Count I--Strict Product Liability
Count IV--Breach of Warranty
Count V--Punitive Damages
Count VI--Negligent Infliction of Emotional Distress
Count VII--Wrongful Death
Count VIII--Survival Action
Count IX--Loss of Consortium
Each of the remaining claims is based on the allegation that the car lacked an adequate passenger restraint system and therefore was not crashworthy.
III. REVIEW OF CLAIMS
The parties recite the same cases and the same principles of law, and appear to agree that the question is whether the Mazda defendants and Thompson may be considered joint tortfeasors. See generally Harries v. GMC, 786 F. Supp. 446, 447 (M.D. Pa. 1992) (issue before court in crashworthiness case is whether negligent driver/third-party defendant and manufacturer/third-party plaintiff/defendant are joint tortfeasors). We previously have ruled that they are not, Harries at 448, and continue to hold that view.
To establish a claim that a vehicle was not crashworthy, the plaintiff must establish that: "(1) the design of the product was defective; (2) when the design was made, an alternative, safer design, practicable under the circumstances existed; (3) what injuries, if any, the plaintiff would have received had the alternative, safer design, been used; and (4) what injuries were attributable to the defective design." Barker v. Deere and Co., 60 F.3d 158, 160-161 n. 3 (3d Cir. 1995) (citation omitted), reh'g in banc denied. That is, it is the plaintiff's burden to show what injuries were suffered, and which would not have been suffered had the product been crashworthy. It is the latter injuries for which the defendant may be liable.
MMA first points to the undersigned judge's opinion in Harries to the effect that, since the injuries are not severable in instances in which the plaintiff dies, the manufacturer and the negligent driver are joint tortfeasors. 786 F. Supp. at 448-449. This language in Harries was intended to distinguish the case from Craigie v. GMC, 740 F. Supp. 353 (E.D. Pa. 1990). Since the plaintiff in Harries did not die in the accident, the issue was not before the court, and the language to which MMA refers was obiter dicta.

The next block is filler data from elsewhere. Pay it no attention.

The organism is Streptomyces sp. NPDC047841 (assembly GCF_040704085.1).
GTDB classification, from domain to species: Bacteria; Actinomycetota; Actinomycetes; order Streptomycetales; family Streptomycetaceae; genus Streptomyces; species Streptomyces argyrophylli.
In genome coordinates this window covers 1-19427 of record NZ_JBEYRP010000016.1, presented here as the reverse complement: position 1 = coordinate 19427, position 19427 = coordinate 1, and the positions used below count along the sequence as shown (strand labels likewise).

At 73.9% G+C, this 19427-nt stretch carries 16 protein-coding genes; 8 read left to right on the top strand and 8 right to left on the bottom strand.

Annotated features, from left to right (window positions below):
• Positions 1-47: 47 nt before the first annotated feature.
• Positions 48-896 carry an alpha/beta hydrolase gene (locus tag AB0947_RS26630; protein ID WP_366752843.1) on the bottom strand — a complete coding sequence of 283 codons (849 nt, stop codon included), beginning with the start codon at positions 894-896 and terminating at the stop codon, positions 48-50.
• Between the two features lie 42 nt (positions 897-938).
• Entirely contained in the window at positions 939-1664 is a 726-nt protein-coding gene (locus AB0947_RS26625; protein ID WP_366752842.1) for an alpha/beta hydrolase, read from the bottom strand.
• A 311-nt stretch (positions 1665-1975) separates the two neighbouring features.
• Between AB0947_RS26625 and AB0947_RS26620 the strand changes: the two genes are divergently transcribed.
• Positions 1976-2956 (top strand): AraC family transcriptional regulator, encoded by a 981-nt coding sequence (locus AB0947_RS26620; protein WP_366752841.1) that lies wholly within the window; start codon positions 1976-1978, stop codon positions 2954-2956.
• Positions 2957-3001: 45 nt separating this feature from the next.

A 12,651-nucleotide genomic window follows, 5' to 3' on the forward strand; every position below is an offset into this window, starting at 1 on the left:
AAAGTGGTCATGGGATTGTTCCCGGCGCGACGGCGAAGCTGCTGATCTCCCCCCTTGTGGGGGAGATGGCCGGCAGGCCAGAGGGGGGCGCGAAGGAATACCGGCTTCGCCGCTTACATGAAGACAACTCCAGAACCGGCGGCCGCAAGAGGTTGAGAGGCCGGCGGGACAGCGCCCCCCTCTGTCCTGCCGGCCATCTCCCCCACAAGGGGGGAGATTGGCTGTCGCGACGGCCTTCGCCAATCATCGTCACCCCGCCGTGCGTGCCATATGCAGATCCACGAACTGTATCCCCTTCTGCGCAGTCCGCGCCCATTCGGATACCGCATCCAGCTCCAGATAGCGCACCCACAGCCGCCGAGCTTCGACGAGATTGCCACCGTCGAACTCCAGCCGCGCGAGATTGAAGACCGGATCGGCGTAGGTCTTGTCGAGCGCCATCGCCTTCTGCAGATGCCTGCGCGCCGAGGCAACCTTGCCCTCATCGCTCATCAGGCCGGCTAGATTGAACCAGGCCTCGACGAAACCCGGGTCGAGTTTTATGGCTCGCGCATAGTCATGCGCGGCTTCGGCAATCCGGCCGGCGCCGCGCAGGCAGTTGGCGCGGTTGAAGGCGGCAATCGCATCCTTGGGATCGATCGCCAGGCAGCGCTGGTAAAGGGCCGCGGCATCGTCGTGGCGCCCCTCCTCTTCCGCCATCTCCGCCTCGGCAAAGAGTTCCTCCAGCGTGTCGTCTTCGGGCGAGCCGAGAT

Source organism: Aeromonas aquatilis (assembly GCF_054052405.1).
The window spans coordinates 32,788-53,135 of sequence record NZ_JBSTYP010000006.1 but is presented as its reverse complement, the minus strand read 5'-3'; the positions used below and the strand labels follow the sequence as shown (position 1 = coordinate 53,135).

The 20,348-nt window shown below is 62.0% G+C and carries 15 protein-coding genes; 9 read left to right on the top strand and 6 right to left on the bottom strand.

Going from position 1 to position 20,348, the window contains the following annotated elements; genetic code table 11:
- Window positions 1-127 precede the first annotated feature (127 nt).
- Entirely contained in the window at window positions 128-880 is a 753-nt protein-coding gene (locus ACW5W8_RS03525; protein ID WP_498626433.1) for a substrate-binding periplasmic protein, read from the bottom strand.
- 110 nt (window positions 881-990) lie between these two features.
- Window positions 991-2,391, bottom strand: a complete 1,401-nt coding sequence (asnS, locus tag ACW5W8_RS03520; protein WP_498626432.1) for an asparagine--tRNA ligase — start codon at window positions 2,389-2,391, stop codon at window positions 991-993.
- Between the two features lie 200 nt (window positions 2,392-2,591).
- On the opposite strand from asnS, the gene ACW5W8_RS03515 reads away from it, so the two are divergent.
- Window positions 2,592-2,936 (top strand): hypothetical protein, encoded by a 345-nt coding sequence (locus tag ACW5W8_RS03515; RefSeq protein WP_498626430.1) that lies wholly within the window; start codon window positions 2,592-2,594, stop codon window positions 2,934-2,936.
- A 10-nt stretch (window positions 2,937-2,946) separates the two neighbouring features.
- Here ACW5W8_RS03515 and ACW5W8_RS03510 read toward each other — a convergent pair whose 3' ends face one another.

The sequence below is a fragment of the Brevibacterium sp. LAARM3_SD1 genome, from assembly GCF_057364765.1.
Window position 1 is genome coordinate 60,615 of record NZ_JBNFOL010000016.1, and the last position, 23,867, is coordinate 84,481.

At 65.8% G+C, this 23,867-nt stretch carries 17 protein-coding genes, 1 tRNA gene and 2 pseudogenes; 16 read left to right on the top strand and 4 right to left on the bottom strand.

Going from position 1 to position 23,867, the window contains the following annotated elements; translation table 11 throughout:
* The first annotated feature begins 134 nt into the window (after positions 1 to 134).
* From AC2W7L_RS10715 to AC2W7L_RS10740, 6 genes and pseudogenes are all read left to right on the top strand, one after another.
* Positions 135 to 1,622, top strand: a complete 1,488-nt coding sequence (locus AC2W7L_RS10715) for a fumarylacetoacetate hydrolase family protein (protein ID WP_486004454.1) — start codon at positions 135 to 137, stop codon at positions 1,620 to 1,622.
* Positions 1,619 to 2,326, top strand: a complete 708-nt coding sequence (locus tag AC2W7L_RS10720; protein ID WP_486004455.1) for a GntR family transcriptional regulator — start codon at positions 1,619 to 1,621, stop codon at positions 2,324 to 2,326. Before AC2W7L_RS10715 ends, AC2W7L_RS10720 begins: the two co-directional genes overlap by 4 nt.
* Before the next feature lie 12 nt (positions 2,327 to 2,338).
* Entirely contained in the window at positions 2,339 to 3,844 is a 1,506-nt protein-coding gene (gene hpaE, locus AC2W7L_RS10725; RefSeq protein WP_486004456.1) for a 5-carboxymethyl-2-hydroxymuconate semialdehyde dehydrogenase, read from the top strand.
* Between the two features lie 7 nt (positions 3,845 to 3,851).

Moreover, the issue now being before the court, we disagree with our distinction of Craigie. In Harries, we quoted extensively from Robbins v. Yamaha Motor Corp., U.S.A., 98 F.R.D. 36, 38-39 (M.D. Pa. 1983). Judge Nealon therein stated that the crashworthiness doctrine permits a plaintiff to recover for "enhanced" injuries, i.e. "only for those injuries he can prove he would not have sustained if he had been riding a 'crashworthy' [vehicle]. Of course, if 'enhanced injuries' cannot be shown, then no liability exists as to the manufacturer." Harries at 448 (quoting Robbins at 39). That statement continues to be an accurate recital of the law, as reflected by its consistency with Barker. However, we went on to say that, when the injury is death, it is not divisible, and so distinguished Craigie. However, if a plaintiff would have died regardless of the purported defect, the injury is not "enhanced," it is the same.
For example, a passenger in an automobile accident suffers a broken leg, and the evidence shows that there was a defect in the automobile. Expert testimony shows that, if the defect was not present, the plaintiff would have suffered a broken leg. There has been no enhancement, and the manufacturer is not liable. In the case of an accident in which death would occur with or without a defective vehicle, there can be no enhancement: no matter what the defect is, the injury is the same.